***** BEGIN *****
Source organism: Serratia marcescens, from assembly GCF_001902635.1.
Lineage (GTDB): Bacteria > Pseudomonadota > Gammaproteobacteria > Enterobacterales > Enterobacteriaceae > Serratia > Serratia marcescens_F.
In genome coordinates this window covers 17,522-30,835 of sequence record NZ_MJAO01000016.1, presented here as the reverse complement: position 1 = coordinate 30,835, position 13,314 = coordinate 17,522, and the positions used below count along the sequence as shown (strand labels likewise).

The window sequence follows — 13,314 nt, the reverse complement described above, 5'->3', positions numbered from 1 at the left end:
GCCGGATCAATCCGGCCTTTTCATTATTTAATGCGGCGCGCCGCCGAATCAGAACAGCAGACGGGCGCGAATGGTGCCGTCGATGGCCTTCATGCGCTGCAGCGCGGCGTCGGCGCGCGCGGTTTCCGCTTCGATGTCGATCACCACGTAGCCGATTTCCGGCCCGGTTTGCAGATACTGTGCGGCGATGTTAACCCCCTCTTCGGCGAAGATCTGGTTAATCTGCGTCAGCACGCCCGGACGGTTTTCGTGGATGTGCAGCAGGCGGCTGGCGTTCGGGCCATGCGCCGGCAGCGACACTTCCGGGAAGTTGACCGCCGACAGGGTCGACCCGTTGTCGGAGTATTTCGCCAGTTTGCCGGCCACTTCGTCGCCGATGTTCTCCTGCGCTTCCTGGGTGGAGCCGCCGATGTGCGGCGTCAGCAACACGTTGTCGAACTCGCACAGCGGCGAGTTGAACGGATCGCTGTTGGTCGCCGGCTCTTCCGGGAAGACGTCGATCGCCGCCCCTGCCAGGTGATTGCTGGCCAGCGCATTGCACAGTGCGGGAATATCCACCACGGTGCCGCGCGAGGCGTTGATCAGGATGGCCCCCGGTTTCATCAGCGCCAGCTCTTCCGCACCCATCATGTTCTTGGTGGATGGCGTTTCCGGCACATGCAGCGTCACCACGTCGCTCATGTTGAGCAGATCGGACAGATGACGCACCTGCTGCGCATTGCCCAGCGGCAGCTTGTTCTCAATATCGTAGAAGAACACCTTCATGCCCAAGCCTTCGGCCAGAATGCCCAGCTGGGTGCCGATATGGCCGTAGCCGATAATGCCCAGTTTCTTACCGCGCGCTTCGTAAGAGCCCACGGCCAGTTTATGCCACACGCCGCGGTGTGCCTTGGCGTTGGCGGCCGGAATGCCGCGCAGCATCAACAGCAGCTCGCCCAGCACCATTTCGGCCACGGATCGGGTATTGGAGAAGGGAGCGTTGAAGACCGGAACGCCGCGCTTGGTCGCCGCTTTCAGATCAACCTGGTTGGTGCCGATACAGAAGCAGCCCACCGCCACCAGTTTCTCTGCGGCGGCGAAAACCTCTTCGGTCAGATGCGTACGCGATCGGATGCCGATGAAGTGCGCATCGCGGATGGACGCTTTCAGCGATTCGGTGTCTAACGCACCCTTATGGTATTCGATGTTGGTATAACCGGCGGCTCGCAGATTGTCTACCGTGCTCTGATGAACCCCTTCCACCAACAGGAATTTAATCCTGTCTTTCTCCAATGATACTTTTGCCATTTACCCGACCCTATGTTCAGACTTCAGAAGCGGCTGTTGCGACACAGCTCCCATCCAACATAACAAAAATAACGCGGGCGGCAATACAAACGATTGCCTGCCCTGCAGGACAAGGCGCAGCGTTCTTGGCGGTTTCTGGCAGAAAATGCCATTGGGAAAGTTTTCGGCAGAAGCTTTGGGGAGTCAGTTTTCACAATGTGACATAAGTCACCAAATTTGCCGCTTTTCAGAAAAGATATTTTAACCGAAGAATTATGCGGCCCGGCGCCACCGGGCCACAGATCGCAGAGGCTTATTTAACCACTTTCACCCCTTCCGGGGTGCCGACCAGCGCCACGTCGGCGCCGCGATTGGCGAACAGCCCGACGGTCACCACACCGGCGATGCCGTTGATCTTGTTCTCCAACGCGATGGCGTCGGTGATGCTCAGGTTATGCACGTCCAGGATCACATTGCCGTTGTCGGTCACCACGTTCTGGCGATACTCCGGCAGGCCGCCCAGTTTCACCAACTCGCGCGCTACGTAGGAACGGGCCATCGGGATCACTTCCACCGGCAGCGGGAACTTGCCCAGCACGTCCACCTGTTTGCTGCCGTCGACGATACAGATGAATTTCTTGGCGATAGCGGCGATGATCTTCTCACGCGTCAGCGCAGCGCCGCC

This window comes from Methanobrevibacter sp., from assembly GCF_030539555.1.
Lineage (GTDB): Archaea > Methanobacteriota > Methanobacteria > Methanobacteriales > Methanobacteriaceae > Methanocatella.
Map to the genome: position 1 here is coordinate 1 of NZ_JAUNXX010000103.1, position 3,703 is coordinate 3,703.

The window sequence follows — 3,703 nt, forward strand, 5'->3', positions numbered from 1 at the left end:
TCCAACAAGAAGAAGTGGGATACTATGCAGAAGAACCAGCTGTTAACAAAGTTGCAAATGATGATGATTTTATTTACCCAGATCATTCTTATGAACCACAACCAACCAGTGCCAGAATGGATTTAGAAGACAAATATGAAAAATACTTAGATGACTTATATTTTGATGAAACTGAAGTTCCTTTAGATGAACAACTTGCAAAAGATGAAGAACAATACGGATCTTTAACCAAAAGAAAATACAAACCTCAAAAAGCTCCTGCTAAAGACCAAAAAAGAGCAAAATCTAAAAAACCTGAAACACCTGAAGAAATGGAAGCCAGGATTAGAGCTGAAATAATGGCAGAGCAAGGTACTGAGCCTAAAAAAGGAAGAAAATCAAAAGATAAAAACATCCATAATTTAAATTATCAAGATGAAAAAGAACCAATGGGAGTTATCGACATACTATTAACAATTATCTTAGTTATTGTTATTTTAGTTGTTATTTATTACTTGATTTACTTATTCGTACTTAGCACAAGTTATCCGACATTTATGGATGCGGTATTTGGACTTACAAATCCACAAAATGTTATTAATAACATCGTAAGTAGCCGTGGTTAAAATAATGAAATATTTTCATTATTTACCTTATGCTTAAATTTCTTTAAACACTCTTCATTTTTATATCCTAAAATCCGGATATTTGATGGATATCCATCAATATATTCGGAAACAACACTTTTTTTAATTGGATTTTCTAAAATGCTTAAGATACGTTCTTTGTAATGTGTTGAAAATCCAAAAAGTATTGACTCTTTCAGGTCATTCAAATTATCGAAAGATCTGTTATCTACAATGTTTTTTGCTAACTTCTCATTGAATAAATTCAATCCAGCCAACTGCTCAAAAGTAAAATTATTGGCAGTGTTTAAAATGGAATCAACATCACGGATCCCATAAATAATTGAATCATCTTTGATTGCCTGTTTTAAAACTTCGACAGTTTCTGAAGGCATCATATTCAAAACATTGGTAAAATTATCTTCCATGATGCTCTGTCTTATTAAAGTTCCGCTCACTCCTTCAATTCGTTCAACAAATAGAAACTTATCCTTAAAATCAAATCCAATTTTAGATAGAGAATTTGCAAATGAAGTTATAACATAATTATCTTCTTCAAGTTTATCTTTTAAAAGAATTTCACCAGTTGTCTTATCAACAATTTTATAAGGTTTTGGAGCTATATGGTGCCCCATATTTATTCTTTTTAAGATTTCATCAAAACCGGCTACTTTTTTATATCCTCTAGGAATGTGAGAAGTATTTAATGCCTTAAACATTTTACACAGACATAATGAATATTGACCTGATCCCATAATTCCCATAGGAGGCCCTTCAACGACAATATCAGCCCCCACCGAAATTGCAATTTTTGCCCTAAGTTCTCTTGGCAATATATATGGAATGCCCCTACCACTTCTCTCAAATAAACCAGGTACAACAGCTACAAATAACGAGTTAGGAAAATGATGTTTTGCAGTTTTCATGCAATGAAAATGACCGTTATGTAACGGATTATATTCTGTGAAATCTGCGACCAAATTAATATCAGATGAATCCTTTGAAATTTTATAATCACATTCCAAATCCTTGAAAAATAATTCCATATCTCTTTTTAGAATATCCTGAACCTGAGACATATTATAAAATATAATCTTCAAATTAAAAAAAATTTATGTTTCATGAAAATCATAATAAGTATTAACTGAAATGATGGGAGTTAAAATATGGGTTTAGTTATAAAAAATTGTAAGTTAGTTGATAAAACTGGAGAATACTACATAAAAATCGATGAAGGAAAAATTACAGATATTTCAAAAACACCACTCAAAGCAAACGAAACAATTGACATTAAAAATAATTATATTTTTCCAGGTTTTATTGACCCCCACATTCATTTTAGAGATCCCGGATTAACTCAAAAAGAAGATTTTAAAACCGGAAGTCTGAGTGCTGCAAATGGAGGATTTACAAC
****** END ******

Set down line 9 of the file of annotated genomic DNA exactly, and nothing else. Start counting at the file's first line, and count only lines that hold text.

The window sequence follows — 3,703 nt, forward strand, 5'->3', positions numbered from 1 at the left end: